Gordon Myers Amateur Achievement Award
For significant observational or technical achievements by an amateur astronomer
In 2018, the ASP Board of Directors decided to honor Board Member Gordon Myers’ contributions to the ASP by naming the Amateur Achievement Award after him. Gordon has been instrumental in steering the Society over the past decade and it is a suitable honor for his dedication.
The Gordon Myers Amateur Achievement Award recognizes significant observational or technological contributions to astronomy or amateur astronomy by an individual not employed in the field of astronomy in a professional capacity.
The Gordon Myers Award will be given in 2023 - Nominations are now closed
Please contact the Awards team if you have questions about the nomination process
The 2022 recipient of the Gordon Myers Amateur Achievement Award is Paul D. Maley who has demonstrated an extraordinary record of accomplishment for an amateur astronomer, contributing serious professional quality work at the highest levels.
San Francisco, California- August 30, 2022 - The Gordon Myers Amateur Achievement Award recognizes significant observational or technological contributions to astronomy by an individual not employed in a professional capacity. The 2022 recipient is Paul D. Maley who has demonstrated an extraordinary record of accomplishment for an amateur astronomer, contributing serious professional quality work at the highest levels.
Dedicating nearly 60 years of his life to his craft, Maley is a passionate amateur astronomer, not just in his love for observing, but also traveling around the world encouraging, advising, and enabling others to chase solar eclipses, stellar occultations, and the Northern Lights.
Maley’s tireless efforts include his commitment to public outreach as a longtime member of the Johnson Space Center Astronomical Society (JSCAS). He has organized almost 50 solar eclipse expeditions around the world, two Transit of Venus expeditions, three Transit of Mercury ventures, and personally observed 80 solar eclipses of all types through 2022. He planned these trips generally several years in advance looking at the history of weather records and assessing possible hazards to select the highest probability of success and safest locations for viewing. His work supporting the JSCAS has also included training international amateurs in the art of making grazing lunar occultation and minor planet occultation measurements. As one nominator expresses “Before anyone had heard the term Citizen Science he was out there, organizing it…”. His travels and observational trips have taken him to places like Saudi Arabia and Iraq, to Cuba and India. He has created official historical markers for the location of lesser known but important astronomical events such as expeditions in the 18th and 19th century for Transits of Venus; also for the residence of Asaph Hall, the discoverer of Mars’ two satellites in Washington, DC.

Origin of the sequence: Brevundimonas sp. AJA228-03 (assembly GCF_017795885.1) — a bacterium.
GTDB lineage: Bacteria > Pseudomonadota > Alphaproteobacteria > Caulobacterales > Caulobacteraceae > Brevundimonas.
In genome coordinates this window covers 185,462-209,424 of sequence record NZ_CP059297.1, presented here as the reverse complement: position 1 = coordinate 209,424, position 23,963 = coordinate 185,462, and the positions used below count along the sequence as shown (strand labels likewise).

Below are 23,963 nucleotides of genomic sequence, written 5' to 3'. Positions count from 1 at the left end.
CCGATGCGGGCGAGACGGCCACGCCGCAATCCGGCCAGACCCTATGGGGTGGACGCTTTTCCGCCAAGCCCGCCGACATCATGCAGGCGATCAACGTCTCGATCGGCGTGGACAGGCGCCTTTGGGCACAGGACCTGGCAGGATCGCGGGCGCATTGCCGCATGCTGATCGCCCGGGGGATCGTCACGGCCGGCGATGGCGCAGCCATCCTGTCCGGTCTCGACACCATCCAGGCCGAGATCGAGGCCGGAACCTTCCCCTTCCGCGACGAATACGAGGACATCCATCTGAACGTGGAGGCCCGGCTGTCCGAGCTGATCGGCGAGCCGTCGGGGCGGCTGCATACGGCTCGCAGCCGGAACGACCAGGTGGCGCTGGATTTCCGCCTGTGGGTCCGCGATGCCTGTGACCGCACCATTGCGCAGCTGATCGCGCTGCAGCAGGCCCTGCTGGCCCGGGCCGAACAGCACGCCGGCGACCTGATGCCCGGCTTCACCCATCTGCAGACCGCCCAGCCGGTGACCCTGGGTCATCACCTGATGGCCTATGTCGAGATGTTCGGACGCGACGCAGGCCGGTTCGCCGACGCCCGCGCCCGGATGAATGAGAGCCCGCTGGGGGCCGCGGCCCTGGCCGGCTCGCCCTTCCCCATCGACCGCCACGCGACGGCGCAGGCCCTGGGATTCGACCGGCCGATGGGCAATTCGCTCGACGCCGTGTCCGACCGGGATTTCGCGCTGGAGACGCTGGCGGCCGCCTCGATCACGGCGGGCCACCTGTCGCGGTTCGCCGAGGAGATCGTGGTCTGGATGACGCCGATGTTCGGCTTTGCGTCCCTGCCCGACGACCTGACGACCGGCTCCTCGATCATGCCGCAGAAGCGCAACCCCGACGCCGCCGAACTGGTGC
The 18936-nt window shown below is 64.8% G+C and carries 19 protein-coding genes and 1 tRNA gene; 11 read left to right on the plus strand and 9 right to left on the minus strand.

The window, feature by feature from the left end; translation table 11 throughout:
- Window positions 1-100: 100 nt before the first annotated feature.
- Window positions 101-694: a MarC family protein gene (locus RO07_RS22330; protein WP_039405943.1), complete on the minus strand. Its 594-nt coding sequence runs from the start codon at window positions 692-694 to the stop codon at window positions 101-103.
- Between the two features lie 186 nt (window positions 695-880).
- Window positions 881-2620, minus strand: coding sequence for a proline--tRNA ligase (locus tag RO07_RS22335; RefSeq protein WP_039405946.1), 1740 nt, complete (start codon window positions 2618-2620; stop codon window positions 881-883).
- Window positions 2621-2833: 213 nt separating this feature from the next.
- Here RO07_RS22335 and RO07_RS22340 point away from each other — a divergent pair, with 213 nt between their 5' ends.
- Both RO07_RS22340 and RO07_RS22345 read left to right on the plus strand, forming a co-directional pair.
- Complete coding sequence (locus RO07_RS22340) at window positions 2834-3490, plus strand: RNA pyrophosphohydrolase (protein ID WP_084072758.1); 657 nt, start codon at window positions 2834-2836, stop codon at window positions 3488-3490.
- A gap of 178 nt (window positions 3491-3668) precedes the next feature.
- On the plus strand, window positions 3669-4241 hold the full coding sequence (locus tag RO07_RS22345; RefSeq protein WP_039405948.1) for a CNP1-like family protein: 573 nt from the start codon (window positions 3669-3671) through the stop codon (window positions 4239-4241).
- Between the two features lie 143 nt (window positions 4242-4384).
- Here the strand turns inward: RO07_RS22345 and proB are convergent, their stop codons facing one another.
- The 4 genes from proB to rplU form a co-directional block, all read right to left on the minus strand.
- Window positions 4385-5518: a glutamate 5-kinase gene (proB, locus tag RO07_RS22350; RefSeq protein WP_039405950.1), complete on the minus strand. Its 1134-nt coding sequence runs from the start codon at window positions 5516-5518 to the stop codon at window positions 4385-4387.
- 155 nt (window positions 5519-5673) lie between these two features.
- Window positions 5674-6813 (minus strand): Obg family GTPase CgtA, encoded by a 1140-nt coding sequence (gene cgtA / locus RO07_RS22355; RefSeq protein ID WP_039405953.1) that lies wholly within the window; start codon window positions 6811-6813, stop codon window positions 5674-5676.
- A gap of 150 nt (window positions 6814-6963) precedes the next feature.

A major part of Maley’s life has also been spent observing and documenting sky phenomena concentrating on artificial earth satellites, spacecraft reentries and asteroids. A fellow nominator and JSCAS member noted that Maley “observed over 500 minor planet occultations from six continents in an ongoing effort to measure shapes and sizes of minor planets.” His most notable contribution was the possible first observation of an occultation of a star by an asteroid moon in 1977—a type of body never before known to exist. Although not confirmed, the subsequent report spurred professionals and amateurs to observe asteroid occultations until the first confirmed asteroid moon was imaged by the Galileo spacecraft in 1993. Additional work in this field included observations of grazing occultations at the edges of the predicted path to improve the polar diameter of the Moon, and observations from the edges of solar eclipse paths to attempt to determine changes in the Sun’s polar diameter. Several new double stars were discovered as a result of his occultation activity.
Maley’s astronomical work separately resulted in the discovery of intense flashes of light occurring when the Sun’s light glints from inactive earth satellites - originally mistaken for novel astronomical phenomena in the 1980s and 90s. This gave fair warning of the amount of space debris humans had created, but also demonstrated how inactive Earth satellites could create some ‘false’ professional astronomical discoveries. There is no doubt Maley has made use of his skills as an amateur astronomer, shared this enthusiasm with the public through his solar eclipse, occultation travels, viewing the Northern Lights, and ultimately through discovery, observation, and collaboration impacted the professional world of astronomy.
Join us in celebration of Paul Maley’s achievements at the in-person ASP Awards Gala on November 19, 2022 in Burlingame, California.